Supporters of a University-sponsored study abroad program in Israel argue that programs would provide greater academic opportunities for students and enhance the University’s global competitiveness. While it’s refreshing to see University students taking an interest in the Middle East, there are several potential concerns that deserve consideration.

Steven Zuckerman, a Public Policy representative for MSA and supporter of the initiative, insists that the program is “not a political statement,” according to a Jan. 24 Michigan Daily article. But the petition’s sponsor, WolvPAC, is “a strictly political group committed to strengthening the US-Israel relationship through dialogue and lobbying,” according to its constitution.

The lack of consistency on the part of the sponsors is especially concerning given the growing national movement calling for an academic and cultural boycott of Israel. To be clear, there are certainly those whose criticisms of Israel reflect nothing more than thinly veiled anti-Jewish prejudice. But this doesn’t imply that there can be no legitimate and morally grounded criticism of Israeli policy and behavior.

One of the foremost proponents of boycott is a man whose human rights record is unassailable: Nobel Laureate, South African anti-apartheid advocate and Archbishop Desmond Tutu. The same man in 2008 was honored with the University’s Wallenberg Medal, which requires “unmatched heroism, courage and self-sacrifice in the protection and rescue of the persecuted.”

“Israeli universities are an intimate part of the Israeli regime,” Tutu said in an article in Times Live. “While Palestinians are not able to access universities and schools, Israeli universities produce the research, technology, arguments and leaders for maintaining the occupation.”

Many of us — myself included — may find it difficult to reconcile the idea of academic boycott with our commitment to academic freedom. A stronger rationale for opposing University-sponsored study abroad in Israel is that such programs may unintentionally further discrimination and violate the University’s commitment to equal opportunity.

Last month, for example, Human Rights Watch reported, “Palestinians face systematic discrimination merely because of their race, ethnicity and national origin, depriving them of electricity, water, schools and access to roads.” The situation within the Jewish state, of which around 20 percent of citizens are Muslim, is even worse. According to Haaretz.com, “segregation of Jews and Arabs in 2010 Israel is absolute.”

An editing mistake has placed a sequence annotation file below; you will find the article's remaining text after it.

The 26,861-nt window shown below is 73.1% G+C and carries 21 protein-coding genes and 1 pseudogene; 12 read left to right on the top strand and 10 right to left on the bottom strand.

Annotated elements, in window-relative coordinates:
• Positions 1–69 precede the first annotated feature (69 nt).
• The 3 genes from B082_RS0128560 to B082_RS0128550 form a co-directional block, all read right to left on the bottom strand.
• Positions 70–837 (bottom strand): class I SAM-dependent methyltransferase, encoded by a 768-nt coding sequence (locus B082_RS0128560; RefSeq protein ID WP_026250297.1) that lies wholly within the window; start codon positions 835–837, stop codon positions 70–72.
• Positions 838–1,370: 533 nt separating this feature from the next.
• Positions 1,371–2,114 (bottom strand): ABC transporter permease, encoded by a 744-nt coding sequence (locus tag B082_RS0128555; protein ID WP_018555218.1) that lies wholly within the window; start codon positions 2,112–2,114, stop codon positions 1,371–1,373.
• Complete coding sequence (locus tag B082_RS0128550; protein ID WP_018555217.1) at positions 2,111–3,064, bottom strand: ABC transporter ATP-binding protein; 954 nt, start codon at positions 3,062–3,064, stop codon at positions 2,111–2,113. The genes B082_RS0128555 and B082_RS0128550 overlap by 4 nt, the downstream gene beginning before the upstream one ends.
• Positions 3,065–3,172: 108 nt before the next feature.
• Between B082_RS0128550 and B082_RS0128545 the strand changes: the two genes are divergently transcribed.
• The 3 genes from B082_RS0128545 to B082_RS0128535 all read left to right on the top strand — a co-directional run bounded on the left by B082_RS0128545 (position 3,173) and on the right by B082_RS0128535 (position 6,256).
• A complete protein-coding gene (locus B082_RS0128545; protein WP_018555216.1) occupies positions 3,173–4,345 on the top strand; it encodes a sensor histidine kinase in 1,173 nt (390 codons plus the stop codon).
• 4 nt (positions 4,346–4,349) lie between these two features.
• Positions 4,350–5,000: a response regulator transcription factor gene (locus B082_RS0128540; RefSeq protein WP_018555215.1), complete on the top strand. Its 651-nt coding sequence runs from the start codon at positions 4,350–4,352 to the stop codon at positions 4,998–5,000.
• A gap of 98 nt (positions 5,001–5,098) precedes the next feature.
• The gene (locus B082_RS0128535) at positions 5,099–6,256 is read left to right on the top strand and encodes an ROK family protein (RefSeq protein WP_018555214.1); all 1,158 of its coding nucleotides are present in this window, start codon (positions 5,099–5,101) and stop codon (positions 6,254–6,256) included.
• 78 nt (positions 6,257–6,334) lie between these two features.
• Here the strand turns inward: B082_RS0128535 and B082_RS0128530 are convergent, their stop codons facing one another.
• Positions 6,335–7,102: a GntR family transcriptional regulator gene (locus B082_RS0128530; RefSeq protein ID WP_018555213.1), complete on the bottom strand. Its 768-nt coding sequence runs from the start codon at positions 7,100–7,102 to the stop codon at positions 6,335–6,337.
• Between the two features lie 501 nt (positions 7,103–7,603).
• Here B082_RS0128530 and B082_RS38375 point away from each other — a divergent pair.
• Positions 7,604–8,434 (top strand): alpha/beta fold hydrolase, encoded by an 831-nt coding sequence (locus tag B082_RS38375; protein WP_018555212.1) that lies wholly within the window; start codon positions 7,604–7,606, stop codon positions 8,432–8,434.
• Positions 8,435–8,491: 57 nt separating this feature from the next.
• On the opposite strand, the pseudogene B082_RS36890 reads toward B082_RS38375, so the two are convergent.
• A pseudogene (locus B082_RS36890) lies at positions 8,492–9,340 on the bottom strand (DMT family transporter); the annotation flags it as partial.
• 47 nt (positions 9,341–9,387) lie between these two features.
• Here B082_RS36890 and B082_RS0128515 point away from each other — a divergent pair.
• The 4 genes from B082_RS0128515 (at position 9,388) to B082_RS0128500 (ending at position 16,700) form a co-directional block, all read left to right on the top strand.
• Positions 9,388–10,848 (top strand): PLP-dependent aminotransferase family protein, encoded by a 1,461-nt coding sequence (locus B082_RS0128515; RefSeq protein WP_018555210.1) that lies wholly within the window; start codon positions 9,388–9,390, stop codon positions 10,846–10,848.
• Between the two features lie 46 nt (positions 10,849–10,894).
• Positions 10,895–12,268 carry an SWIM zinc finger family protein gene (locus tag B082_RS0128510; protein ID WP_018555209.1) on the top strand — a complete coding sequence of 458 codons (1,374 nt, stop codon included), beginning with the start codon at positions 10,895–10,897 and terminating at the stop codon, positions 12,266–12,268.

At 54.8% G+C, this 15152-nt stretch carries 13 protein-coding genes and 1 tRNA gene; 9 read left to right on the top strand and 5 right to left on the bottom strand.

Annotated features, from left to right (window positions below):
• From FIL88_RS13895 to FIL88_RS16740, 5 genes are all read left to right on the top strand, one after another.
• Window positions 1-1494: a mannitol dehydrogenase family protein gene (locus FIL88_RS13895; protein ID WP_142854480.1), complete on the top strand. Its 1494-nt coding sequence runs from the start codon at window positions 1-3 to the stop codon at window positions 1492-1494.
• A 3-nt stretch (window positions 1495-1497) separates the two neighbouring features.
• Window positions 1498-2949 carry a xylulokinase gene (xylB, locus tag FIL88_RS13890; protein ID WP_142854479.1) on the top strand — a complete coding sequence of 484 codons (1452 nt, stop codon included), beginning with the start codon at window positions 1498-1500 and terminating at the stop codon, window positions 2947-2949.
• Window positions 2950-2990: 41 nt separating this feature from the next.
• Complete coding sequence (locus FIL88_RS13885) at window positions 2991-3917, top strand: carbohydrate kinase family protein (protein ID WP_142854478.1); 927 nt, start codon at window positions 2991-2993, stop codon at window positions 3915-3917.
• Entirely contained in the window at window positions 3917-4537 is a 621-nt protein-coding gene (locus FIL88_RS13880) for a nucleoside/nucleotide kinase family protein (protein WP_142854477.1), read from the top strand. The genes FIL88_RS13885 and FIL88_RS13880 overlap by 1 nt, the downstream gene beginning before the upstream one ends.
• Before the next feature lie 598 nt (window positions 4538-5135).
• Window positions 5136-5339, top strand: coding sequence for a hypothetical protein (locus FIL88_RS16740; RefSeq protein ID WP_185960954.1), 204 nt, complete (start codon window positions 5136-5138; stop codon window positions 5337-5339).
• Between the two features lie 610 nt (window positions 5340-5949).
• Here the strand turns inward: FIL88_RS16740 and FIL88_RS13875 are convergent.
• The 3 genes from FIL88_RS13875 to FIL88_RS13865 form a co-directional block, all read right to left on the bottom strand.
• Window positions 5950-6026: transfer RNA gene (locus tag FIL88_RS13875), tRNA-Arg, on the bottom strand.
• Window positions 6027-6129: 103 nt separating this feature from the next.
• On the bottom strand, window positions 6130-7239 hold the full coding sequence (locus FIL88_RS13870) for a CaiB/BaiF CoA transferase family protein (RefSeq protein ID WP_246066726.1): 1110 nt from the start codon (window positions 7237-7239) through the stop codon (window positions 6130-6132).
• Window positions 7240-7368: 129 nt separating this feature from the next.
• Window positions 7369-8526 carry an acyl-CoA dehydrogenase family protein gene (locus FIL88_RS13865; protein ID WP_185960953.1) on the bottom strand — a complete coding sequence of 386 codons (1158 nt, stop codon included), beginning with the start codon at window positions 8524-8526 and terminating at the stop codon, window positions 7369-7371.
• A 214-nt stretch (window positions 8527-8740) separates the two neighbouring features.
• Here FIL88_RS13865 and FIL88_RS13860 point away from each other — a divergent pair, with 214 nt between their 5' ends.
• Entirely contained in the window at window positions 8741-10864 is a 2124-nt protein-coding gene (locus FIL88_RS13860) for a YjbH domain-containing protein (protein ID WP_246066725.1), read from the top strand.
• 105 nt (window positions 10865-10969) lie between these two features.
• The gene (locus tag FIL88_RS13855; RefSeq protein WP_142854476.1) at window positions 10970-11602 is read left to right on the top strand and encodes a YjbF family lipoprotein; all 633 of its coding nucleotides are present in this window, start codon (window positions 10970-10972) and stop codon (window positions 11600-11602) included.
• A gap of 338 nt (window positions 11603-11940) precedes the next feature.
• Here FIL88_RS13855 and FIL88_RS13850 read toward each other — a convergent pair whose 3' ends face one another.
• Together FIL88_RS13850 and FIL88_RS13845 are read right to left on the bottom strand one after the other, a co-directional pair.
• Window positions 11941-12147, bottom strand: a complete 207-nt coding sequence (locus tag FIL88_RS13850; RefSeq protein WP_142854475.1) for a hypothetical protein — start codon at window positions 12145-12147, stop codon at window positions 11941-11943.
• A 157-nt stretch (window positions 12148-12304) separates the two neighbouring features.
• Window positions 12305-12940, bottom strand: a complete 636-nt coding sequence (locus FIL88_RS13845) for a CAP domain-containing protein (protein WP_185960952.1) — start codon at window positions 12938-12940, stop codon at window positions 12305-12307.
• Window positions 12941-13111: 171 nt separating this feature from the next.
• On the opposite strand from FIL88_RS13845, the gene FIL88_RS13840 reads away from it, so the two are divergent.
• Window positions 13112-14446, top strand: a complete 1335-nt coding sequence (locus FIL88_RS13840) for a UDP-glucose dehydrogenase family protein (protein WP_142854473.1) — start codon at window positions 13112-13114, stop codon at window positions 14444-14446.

Supporters argue that University-sponsored study abroad in Israel would offer many academic and cultural opportunities. Under Israel’s current border policy, however, thousands of University students would risk being effectively barred from these opportunities.

According to the U.S. State Department, “U.S. citizens whom Israeli authorities suspect of being of Arab, Middle Eastern, or Muslim origin … may face additional, often time-consuming, and probing questioning by immigration and border authorities, or may even be denied entry into Israel.”

It gets worse: “U.S. citizens have been detained and/or arrested at the airport and at other border crossings on suspicion of security-related offenses … In some cases, Israeli authorities have denied American citizens access to U.S. consular officers, lawyers, and even family members during temporary detention.”

These are very real concerns. Last January, an American Harvard University law student of Egyptian descent was detained upon landing in Israel and eventually deported after she refused border officials’ requests to search her e-mail. A similar case involving a Wayne State University student occurred a few months later.

Will all University students — regardless of race, religion or political beliefs — have equal opportunities to participate in the proposed study abroad program? What measures will the University take to ensure that certain segments of the student body aren’t disenfranchised in the new program?

The proponents of the initiative, thus far, have failed to demonstrate sensitivity to these concerns. In his letter to the editor, LSA Junior Jacob Steinerman speaks of Israel as an idyllic tourist hotspot. “Where else can you go skiing, hiking, scuba diving,” he wrote (Study abroad in Israel, 1/26/2011).

If we truly wish to enhance the learning experience outside the classroom, we must transcend such sugar-coated views of the region. It’s also likely that University-sponsored study abroad in Israel will be perceived as a political statement and may result in our inadvertently endorsing segregation and de facto discrimination.

The opportunity to study in Israel and Palestine would provide an unparalleled learning experience. Why not a joint Palestinian and Israeli study abroad? Surprisingly, the idea isn’t as novel as it may seem — American University and George Mason already have similar programs up and running.

By partnering with a Palestinian as well as an Israeli university, the University would signal its commitment to promoting dialogue as opposed to monologue. Moreover, we will move one step closer to realizing the promise of the University’s mission — “developing leaders and citizens who will challenge the present and enrich the future.”

Hamdan Azhar is a University alum.

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